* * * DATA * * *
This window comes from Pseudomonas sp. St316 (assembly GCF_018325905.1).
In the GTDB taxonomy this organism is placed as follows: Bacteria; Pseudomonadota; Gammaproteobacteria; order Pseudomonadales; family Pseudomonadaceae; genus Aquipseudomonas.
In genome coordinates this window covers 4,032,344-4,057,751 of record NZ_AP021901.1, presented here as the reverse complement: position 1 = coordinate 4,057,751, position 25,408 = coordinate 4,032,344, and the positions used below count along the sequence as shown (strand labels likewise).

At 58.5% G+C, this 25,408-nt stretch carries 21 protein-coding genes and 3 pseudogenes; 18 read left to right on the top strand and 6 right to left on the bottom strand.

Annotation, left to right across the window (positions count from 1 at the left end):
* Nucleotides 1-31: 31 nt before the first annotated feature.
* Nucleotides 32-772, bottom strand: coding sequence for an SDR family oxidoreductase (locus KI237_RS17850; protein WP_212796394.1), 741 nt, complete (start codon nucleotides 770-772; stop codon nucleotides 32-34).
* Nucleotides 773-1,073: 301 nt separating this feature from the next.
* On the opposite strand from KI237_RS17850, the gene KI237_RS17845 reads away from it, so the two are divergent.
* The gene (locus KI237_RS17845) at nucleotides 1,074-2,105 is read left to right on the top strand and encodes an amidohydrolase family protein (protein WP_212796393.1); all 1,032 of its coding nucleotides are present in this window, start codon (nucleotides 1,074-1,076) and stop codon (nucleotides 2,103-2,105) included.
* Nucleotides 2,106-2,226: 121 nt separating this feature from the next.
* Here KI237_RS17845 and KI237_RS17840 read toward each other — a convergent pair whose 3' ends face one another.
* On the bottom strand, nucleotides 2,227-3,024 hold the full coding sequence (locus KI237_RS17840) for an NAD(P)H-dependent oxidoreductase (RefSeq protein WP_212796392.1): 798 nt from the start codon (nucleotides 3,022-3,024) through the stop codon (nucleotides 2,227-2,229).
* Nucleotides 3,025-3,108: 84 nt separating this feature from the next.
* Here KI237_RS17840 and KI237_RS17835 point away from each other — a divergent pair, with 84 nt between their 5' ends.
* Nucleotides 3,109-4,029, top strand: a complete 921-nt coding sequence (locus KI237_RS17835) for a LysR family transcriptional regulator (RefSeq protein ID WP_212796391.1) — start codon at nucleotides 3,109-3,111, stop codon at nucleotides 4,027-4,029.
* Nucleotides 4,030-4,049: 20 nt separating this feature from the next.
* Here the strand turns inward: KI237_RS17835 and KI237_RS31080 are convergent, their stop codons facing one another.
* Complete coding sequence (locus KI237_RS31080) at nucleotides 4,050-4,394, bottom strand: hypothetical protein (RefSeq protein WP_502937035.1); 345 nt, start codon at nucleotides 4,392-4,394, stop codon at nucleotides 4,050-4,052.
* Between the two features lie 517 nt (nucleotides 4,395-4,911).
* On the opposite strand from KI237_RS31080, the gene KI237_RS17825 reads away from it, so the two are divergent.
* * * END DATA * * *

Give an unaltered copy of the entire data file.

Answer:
This window comes from Pseudomonas sp. St316 (assembly GCF_018325905.1).
In the GTDB taxonomy this organism is placed as follows: Bacteria; Pseudomonadota; Gammaproteobacteria; order Pseudomonadales; family Pseudomonadaceae; genus Aquipseudomonas.
In genome coordinates this window covers 4,032,344-4,057,751 of record NZ_AP021901.1, presented here as the reverse complement: position 1 = coordinate 4,057,751, position 25,408 = coordinate 4,032,344, and the positions used below count along the sequence as shown (strand labels likewise).

At 58.5% G+C, this 25,408-nt stretch carries 21 protein-coding genes and 3 pseudogenes; 18 read left to right on the top strand and 6 right to left on the bottom strand.

Annotation, left to right across the window (positions count from 1 at the left end):
* Nucleotides 1-31: 31 nt before the first annotated feature.
* Nucleotides 32-772, bottom strand: coding sequence for an SDR family oxidoreductase (locus KI237_RS17850; protein WP_212796394.1), 741 nt, complete (start codon nucleotides 770-772; stop codon nucleotides 32-34).
* Nucleotides 773-1,073: 301 nt separating this feature from the next.
* On the opposite strand from KI237_RS17850, the gene KI237_RS17845 reads away from it, so the two are divergent.
* The gene (locus KI237_RS17845) at nucleotides 1,074-2,105 is read left to right on the top strand and encodes an amidohydrolase family protein (protein WP_212796393.1); all 1,032 of its coding nucleotides are present in this window, start codon (nucleotides 1,074-1,076) and stop codon (nucleotides 2,103-2,105) included.
* Nucleotides 2,106-2,226: 121 nt separating this feature from the next.
* Here KI237_RS17845 and KI237_RS17840 read toward each other — a convergent pair whose 3' ends face one another.
* On the bottom strand, nucleotides 2,227-3,024 hold the full coding sequence (locus KI237_RS17840) for an NAD(P)H-dependent oxidoreductase (RefSeq protein WP_212796392.1): 798 nt from the start codon (nucleotides 3,022-3,024) through the stop codon (nucleotides 2,227-2,229).
* Nucleotides 3,025-3,108: 84 nt separating this feature from the next.
* Here KI237_RS17840 and KI237_RS17835 point away from each other — a divergent pair, with 84 nt between their 5' ends.
* Nucleotides 3,109-4,029, top strand: a complete 921-nt coding sequence (locus KI237_RS17835) for a LysR family transcriptional regulator (RefSeq protein ID WP_212796391.1) — start codon at nucleotides 3,109-3,111, stop codon at nucleotides 4,027-4,029.
* Nucleotides 4,030-4,049: 20 nt separating this feature from the next.
* Here the strand turns inward: KI237_RS17835 and KI237_RS31080 are convergent, their stop codons facing one another.
* Complete coding sequence (locus KI237_RS31080) at nucleotides 4,050-4,394, bottom strand: hypothetical protein (RefSeq protein WP_502937035.1); 345 nt, start codon at nucleotides 4,392-4,394, stop codon at nucleotides 4,050-4,052.
* Between the two features lie 517 nt (nucleotides 4,395-4,911).
* On the opposite strand from KI237_RS31080, the gene KI237_RS17825 reads away from it, so the two are divergent.